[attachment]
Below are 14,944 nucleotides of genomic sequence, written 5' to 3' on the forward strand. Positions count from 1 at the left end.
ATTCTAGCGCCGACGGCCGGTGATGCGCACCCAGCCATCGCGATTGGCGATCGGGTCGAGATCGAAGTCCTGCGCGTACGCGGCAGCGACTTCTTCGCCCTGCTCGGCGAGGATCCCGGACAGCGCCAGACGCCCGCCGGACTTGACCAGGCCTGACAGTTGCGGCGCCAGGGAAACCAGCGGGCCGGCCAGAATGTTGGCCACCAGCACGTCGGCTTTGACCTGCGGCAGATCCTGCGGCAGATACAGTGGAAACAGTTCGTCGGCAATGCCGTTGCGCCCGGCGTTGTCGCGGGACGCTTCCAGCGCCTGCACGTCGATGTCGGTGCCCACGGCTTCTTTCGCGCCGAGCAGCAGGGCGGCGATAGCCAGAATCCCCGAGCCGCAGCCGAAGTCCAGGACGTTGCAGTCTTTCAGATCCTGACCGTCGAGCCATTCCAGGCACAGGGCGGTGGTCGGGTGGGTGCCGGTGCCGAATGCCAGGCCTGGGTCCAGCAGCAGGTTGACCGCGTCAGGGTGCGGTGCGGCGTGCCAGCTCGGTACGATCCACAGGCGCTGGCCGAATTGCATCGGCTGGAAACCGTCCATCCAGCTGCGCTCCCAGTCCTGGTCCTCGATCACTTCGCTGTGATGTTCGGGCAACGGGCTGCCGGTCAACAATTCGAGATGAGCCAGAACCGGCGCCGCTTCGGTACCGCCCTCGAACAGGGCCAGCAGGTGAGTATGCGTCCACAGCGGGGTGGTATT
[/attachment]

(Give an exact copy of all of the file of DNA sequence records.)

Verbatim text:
Below are 14,944 nucleotides of genomic sequence, written 5' to 3' on the forward strand. Positions count from 1 at the left end.
ATTCTAGCGCCGACGGCCGGTGATGCGCACCCAGCCATCGCGATTGGCGATCGGGTCGAGATCGAAGTCCTGCGCGTACGCGGCAGCGACTTCTTCGCCCTGCTCGGCGAGGATCCCGGACAGCGCCAGACGCCCGCCGGACTTGACCAGGCCTGACAGTTGCGGCGCCAGGGAAACCAGCGGGCCGGCCAGAATGTTGGCCACCAGCACGTCGGCTTTGACCTGCGGCAGATCCTGCGGCAGATACAGTGGAAACAGTTCGTCGGCAATGCCGTTGCGCCCGGCGTTGTCGCGGGACGCTTCCAGCGCCTGCACGTCGATGTCGGTGCCCACGGCTTCTTTCGCGCCGAGCAGCAGGGCGGCGATAGCCAGAATCCCCGAGCCGCAGCCGAAGTCCAGGACGTTGCAGTCTTTCAGATCCTGACCGTCGAGCCATTCCAGGCACAGGGCGGTGGTCGGGTGGGTGCCGGTGCCGAATGCCAGGCCTGGGTCCAGCAGCAGGTTGACCGCGTCAGGGTGCGGTGCGGCGTGCCAGCTCGGTACGATCCACAGGCGCTGGCCGAATTGCATCGGCTGGAAACCGTCCATCCAGCTGCGCTCCCAGTCCTGGTCCTCGATCACTTCGCTGTGATGTTCGGGCAACGGGCTGCCGGTCAACAATTCGAGATGAGCCAGAACCGGCGCCGCTTCGGTACCGCCCTCGAACAGGGCCAGCAGGTGAGTATGCGTCCACAGCGGGGTGGTATT